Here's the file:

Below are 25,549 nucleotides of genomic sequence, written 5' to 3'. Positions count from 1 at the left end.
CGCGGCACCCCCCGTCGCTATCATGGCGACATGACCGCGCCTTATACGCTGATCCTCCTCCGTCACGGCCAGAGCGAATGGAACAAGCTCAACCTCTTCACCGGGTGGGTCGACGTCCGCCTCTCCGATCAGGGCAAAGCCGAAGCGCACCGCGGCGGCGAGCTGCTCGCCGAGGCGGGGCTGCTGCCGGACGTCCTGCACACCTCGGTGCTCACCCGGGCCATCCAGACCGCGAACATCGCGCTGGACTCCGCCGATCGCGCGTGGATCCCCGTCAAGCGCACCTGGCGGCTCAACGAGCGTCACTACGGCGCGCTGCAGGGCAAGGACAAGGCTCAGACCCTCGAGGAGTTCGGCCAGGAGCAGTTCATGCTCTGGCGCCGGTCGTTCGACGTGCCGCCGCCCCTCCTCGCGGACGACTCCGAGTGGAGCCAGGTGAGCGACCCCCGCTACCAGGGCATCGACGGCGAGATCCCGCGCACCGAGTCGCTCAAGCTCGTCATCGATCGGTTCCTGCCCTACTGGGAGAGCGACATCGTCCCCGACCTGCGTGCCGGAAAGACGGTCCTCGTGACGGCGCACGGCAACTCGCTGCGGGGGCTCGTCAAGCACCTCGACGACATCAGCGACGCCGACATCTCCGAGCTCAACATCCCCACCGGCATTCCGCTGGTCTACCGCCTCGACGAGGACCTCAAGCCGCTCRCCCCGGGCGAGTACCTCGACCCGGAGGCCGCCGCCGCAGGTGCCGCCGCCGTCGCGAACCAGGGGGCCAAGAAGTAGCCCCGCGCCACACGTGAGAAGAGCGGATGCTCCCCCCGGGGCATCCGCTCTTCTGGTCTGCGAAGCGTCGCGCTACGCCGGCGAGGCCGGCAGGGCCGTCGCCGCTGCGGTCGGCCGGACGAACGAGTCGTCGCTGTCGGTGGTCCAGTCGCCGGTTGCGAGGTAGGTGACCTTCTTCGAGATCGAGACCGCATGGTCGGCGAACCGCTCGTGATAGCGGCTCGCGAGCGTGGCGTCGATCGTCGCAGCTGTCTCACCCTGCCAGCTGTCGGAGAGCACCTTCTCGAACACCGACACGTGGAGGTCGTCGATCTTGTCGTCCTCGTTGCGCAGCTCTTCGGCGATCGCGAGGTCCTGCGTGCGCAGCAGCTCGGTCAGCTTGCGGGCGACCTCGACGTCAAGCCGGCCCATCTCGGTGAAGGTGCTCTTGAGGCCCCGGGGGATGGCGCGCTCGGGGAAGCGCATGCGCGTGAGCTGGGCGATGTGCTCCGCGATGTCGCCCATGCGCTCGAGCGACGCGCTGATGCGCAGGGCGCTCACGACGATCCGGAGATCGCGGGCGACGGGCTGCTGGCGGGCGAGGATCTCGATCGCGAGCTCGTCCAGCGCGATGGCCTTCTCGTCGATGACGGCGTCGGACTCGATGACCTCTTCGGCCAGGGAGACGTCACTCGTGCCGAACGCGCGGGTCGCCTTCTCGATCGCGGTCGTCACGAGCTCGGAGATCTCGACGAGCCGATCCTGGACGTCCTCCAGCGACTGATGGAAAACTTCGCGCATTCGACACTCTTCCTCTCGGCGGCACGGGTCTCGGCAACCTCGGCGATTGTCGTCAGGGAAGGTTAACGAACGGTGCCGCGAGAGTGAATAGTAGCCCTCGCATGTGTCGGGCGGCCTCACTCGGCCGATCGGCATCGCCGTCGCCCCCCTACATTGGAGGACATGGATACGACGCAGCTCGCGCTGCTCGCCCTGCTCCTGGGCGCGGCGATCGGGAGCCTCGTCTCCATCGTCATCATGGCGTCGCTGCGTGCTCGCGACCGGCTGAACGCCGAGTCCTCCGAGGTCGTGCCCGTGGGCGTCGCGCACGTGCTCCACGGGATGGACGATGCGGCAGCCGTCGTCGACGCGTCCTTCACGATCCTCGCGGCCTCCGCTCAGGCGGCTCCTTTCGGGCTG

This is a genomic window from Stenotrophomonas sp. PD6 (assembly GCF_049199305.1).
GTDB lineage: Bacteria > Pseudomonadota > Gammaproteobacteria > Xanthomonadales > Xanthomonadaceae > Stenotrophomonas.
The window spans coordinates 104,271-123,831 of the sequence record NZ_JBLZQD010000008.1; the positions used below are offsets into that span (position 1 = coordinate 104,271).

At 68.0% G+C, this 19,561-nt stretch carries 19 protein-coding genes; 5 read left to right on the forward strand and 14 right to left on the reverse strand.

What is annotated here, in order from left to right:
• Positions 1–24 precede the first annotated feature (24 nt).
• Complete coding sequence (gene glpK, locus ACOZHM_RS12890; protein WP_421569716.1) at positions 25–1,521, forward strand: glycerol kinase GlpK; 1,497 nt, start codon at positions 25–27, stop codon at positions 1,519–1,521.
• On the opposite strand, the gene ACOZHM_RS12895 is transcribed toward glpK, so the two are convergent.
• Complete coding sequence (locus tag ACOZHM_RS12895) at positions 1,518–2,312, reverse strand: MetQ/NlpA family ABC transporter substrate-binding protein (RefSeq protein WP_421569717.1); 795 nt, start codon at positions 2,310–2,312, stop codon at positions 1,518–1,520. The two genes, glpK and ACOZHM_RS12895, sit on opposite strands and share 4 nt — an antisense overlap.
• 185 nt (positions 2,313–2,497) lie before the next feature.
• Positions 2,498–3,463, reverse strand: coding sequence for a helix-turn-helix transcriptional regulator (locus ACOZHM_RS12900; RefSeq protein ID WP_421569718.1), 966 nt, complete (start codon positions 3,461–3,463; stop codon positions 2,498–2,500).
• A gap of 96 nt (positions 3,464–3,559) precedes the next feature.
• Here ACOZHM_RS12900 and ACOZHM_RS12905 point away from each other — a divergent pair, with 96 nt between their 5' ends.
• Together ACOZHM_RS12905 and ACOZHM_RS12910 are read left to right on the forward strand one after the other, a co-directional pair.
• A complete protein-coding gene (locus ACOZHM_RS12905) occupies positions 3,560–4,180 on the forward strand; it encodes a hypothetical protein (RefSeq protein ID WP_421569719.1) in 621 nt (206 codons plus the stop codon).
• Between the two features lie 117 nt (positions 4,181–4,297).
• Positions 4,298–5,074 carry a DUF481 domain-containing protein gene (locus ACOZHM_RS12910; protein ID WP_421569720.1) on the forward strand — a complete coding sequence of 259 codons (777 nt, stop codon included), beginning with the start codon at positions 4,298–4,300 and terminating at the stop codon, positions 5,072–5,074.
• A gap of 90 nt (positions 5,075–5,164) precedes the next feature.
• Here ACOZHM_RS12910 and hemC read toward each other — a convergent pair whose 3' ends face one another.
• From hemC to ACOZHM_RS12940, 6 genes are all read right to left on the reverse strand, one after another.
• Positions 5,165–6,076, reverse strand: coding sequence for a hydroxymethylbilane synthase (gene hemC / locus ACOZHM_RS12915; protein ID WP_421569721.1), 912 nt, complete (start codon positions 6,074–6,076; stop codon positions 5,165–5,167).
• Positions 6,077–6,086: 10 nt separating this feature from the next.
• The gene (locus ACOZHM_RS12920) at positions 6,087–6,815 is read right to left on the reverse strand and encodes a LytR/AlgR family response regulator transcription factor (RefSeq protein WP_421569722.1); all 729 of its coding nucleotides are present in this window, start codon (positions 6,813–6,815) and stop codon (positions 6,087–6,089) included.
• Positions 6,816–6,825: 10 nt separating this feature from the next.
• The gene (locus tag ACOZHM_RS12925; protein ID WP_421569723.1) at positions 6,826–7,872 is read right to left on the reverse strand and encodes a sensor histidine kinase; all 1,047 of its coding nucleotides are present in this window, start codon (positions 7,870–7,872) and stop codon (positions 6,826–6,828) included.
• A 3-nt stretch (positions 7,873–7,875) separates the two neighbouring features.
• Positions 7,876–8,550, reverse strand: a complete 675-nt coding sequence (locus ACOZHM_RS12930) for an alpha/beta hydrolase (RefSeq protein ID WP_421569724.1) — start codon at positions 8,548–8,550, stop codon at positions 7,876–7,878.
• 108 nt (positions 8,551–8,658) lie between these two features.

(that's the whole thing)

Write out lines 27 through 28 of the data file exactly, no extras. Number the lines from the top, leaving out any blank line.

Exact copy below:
• The gene (locus tag ACOZHM_RS12925; protein ID WP_421569723.1) at positions 6,826–7,872 is read right to left on the reverse strand and encodes a sensor histidine kinase; all 1,047 of its coding nucleotides are present in this window, start codon (positions 7,870–7,872) and stop codon (positions 6,826–6,828) included.
• A 3-nt stretch (positions 7,873–7,875) separates the two neighbouring features.